How to aim your airflow correctly and large intervals target practicing
92,6% of trombone playing is about effortlessly hitting the desired note. You should be able to do this with a soft but still responsive and precise attack. Sounds easy, and some players just do it right without ever speculating on how they do it. That’s great – until the day when things for some reason stop working. Then you might be stranded without the knowledge of how to fix your chops and get back on track.
I have been there, and it is not a pleasant place to be. But it has taught me lots of valuable lessons that I pass on to you. Here is one key giveaway.
Aim the air into the mouthpiece
You need to make embouchure adjustments for high range and low range, and one of the most important factors is how you direct the airflow into your mouthpiece.
The blue arrows symbolize air that passes between your soft lips into the mouthpiece and transforms into beautiful trombone music.
In the low register, you should aim the air slightly below the middle of the mouthpiece. I do this mostly with my lower lip, shaping it to direct the air upwards towards the center and moving the lower lip just so slightly outwards. Try saying the word LOW out loud. That wovel helps you shape your lower lip correctly.
In the high register, you should aim the air further down in the mouthpiece. The higher the pitch, the lower you aim the air. I do this with the same wovel as in the low register, but I use the upper lip to guide the air downwards, extending the upper lip out a little bit.
It might sound counterintuitive to aim air higher to play low notes and vice versa, but this is how you do it. Without guiding the airstream correctly, your sound will not be as clear and open, and you can end up compensating with air pressure and tensions within your body.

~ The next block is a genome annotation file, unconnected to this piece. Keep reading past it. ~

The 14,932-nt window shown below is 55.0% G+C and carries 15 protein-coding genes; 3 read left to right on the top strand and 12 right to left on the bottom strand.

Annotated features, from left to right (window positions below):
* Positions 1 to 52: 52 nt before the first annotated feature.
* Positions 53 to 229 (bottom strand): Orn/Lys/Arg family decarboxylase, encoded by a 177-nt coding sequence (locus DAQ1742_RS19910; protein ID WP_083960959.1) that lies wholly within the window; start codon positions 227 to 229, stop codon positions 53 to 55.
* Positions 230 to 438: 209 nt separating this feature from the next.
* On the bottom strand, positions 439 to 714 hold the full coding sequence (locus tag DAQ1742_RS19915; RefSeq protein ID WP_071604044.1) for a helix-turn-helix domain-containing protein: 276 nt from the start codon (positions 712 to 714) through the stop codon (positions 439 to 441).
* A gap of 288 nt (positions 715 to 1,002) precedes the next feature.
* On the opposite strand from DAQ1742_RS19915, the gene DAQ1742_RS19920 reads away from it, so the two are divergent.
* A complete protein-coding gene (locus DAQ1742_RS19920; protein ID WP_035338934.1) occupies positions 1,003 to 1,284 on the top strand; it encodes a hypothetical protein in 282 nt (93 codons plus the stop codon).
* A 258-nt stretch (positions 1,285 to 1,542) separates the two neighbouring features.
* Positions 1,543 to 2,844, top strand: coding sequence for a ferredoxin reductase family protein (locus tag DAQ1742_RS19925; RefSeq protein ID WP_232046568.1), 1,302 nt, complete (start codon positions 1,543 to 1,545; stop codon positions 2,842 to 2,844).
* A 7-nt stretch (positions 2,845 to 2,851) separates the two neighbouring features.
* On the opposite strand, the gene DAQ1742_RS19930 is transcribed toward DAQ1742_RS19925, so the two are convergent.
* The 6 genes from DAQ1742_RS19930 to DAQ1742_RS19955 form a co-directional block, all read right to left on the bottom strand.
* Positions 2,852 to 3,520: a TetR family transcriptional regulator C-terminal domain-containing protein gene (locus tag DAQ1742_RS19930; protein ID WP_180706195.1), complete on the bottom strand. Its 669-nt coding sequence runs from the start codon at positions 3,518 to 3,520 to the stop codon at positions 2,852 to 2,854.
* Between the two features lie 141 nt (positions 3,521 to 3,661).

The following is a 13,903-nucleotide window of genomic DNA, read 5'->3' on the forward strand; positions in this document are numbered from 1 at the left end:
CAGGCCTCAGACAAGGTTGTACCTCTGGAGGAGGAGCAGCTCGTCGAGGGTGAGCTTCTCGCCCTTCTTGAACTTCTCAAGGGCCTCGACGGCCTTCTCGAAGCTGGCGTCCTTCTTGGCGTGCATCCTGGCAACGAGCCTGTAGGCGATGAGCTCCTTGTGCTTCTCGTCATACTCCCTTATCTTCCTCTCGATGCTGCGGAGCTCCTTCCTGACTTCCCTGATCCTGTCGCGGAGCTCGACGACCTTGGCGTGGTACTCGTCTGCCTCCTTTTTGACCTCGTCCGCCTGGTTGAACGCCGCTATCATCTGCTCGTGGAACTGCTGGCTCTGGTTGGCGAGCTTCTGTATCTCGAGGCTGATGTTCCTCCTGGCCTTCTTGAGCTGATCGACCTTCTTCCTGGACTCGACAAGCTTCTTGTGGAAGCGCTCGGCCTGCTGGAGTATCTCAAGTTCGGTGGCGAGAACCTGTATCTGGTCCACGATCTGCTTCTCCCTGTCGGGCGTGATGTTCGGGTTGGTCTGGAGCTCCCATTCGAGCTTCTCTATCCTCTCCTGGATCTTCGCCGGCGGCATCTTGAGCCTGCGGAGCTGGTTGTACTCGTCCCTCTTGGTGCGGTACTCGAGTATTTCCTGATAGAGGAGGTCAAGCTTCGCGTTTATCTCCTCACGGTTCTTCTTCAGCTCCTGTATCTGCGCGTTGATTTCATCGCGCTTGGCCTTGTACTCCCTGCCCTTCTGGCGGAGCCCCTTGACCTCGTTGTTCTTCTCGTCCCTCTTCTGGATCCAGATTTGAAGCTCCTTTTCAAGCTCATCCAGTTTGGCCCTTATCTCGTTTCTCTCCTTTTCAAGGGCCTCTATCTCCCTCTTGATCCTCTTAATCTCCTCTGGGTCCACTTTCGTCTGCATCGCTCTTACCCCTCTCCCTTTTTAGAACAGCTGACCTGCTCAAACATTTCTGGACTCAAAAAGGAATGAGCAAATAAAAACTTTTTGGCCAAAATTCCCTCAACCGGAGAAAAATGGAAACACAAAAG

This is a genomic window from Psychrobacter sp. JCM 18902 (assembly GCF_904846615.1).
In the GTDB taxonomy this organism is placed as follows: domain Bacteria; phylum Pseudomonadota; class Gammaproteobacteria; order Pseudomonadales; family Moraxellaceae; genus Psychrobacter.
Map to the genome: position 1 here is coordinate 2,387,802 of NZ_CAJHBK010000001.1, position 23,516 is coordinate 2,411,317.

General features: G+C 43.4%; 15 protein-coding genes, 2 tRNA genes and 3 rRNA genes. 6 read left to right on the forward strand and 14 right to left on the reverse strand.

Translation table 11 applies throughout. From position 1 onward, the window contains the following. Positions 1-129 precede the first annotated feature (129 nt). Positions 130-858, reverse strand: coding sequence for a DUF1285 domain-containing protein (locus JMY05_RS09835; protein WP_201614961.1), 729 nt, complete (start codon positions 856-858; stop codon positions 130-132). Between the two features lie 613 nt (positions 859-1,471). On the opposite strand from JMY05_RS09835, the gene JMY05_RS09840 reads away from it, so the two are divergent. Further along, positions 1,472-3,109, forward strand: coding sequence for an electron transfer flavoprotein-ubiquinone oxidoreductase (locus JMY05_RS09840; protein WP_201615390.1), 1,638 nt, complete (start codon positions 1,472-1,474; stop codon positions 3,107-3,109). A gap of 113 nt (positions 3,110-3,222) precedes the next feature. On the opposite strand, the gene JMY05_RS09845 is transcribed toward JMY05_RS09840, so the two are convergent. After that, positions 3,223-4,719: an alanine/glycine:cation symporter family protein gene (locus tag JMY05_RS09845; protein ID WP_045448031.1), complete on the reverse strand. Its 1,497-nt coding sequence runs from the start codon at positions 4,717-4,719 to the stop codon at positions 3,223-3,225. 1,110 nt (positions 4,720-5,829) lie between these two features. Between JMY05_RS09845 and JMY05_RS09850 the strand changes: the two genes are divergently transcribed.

You can (and should) apply this technique to all aspects of your trombone playing. If you want to be laser-targeted when practicing this, I made a specific exercise for it called Large intervals target practicing. It is found in the member’s section, and you can access it for free by starting your free trial. Once you get accustomed to this way of thinking and playing, you will find that playing large intervals is not hard!
Don’t forget the cavity of your mouth
Aiming the air is not all you need to change when going from low to high range. You also need to adjust the cavity of your mouth, using a large cavity and keeping the tongue low when playing low notes. When playing high notes your tongue will be lifted and the cavity of your mouth smaller.
Regardless of the range, you should keep your throat open and let the air flow freely. When playing from the low range to the high range, you should rather try to open your throat even more (while making the cavity of your mouth smaller) to ensure you don’t narrow it by reflex to hit those high notes.
NEVER change pitch with air force or air pressure from your diaphragm. That part of your body will tag along just fine as long as you make sure the embouchure is correct. just turn on the air supply and play with your embouchure.
Good luck with your trombone playing!
Anders Larson, founder of digitaltrombone.com